For reasons which will be obvious to everybody, one of the most frequently occurring questions at the moment is: How can I become non-resident? There is a good deal of uncertainty about the present practice of HMRC but this might be improved when the new IR20 is published later in the year. However, there continues to be a general assumption that if you leave the UK and do not return for more than 90 days each year, that will be OK. Unfortunately, this is a very dangerous oversimplification.

Once upon a time (and for about 30 years) we all knew this was how the practice worked, but following the case of Gaines-Cooper v HMRC SpC 569 and the publication of HMRC Brief 01/07, we now know that we have been misunderstanding the position for all these years. They tell us that the 90-day test is entirely irrelevant. The test is only relevant to an individual who has left the UK permanently and is already nonresident.

What matters is whether the individual has “left the UK”. There is no 90-day test in connection with a person leaving the UK. HMRC acknowledge that a reduced presence in the UK can indicate that they have left the UK but what they look for is a distinct break which shows a conspicuously different pattern of life to demonstrate that the UK residence has ceased.

The Revenue’s view is that absences from the UK do not equate to a cessation of residence in the UK regardless of whether the individual has established a residence elsewhere. It is the quality of the presence in the UK which is important and whether his visits here are as a resident or as a mere visitor – whether the presence in the UK is substantial and continuous or whether it is casual and temporary. Accordingly, leaving the UK, setting up home abroad and returning to the UK for less than 90 days will simply not be accepted by HMRC as being sufficient to establish non-residence. You may say that these things should be accepted, and you may be right – but it does not help. We now have a complete mishmash of the legal position and Revenue practice which could end up in a coherent code – but it is not at the moment. Accordingly, how long you have to be away and what visits you can make to the UK are questions which cannot now sensibly be answered.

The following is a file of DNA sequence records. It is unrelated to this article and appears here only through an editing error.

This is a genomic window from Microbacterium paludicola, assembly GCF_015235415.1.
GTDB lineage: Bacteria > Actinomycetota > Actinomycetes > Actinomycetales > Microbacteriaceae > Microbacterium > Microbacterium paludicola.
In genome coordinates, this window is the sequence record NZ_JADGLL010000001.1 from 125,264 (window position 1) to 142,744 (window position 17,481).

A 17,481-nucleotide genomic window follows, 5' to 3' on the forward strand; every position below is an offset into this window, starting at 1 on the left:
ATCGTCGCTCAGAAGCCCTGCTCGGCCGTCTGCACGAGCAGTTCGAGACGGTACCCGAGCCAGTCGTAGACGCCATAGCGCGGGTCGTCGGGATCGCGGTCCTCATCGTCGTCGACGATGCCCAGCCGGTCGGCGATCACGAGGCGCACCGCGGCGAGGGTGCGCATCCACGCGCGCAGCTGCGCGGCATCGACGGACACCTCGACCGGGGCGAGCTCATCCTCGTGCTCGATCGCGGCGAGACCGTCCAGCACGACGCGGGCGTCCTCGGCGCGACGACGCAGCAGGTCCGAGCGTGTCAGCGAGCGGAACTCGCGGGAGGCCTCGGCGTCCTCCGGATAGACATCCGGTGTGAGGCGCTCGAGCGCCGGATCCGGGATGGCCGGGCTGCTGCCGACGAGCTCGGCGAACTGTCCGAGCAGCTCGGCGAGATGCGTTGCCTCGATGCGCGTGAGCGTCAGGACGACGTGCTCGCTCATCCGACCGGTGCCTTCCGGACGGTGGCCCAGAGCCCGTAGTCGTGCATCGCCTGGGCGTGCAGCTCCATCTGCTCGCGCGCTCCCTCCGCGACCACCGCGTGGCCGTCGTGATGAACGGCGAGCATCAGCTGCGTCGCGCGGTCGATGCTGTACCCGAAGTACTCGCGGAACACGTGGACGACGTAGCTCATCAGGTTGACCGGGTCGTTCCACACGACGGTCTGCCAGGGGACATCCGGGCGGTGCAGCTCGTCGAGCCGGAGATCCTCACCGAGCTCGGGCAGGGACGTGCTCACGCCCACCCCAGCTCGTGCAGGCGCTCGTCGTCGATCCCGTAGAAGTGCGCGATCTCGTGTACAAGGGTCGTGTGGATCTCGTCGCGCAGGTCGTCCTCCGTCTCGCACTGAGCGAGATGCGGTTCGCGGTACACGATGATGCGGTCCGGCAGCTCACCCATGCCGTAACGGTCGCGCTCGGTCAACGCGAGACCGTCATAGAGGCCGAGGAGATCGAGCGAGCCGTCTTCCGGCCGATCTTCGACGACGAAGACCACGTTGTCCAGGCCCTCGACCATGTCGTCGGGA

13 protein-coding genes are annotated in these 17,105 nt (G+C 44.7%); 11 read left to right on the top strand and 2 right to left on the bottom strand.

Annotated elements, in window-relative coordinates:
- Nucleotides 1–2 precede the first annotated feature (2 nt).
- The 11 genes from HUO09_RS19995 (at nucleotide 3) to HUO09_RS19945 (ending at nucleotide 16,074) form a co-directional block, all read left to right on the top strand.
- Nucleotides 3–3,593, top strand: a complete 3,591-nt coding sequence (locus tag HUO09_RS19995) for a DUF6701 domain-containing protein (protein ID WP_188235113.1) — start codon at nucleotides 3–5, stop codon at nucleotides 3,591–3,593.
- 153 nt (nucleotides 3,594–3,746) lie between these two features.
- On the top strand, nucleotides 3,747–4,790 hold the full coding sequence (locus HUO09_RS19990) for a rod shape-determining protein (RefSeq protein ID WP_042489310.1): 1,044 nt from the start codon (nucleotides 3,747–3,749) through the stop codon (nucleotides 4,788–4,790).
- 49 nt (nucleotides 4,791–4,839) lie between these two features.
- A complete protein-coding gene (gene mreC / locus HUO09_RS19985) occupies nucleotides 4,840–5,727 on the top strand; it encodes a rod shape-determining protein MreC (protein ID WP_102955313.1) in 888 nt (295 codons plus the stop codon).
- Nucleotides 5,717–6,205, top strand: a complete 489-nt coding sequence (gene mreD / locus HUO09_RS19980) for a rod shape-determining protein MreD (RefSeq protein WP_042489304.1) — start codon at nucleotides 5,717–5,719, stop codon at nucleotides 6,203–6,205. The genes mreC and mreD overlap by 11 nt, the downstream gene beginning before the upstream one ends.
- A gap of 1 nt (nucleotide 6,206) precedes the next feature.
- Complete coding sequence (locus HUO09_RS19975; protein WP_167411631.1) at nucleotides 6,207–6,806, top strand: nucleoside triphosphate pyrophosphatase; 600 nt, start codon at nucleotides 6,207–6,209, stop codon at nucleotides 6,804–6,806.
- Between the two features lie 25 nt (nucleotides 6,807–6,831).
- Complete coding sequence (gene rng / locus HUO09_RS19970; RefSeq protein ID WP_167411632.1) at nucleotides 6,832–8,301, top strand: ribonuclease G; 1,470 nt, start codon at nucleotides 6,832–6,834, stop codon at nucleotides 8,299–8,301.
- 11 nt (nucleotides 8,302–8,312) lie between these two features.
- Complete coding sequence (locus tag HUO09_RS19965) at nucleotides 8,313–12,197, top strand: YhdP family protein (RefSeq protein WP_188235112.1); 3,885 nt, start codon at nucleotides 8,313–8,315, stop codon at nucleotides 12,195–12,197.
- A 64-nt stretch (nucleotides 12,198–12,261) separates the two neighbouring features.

HMRC are exploiting the uncertainty to challenge claims to non-residence with a cascade of arguments as under:

a) You counted the days wrongly and have been here for more than 90 days – if necessary by counting hours and minutes. (This will now be less uncertain following the new statutory rule where you count nights – and although the new rules apply only to the 183-day test and not to the 90-day test, HMRC are going to apply them anyway.)

b) Even if you have not been here for 90 days each year, you have not “left” the UK because you have not made a distinct break and the pattern of your life has not changed sufficiently to say you are no longer resident here. (Yes – I know this is a circular argument).

c) Your visits to the UK are not merely temporary visits and you are therefore resident by reason of section 336 TA 1998 (now section 831 ITA 2007).

d) Even if you have done all these things, you left the UK for the purpose only of occasional residence abroad within the meaning of section 334 TA 1998 (now section 829 ITA 2007). So even if you were out of the UK for the whole of the year, you were not abroad for the purposes of continuous and settled residence elsewhere and therefore you are treated as remaining resident.

So where an individual leaves the UK and spends nearly all his time in his homes in (say) France and the United States, but becoming tax resident in neither country, HMRC will argue that he is only occasionally resident abroad because he does not have a continuous and settled residence elsewhere.

Although HMRC may be considerably overplaying their hand and pressing the flimsiest of arguments with full vigour, this is their approach and if you want them to agree that you have become non-resident without a trip to the courts, it is sensible to take on board all their points (flimsy or otherwise).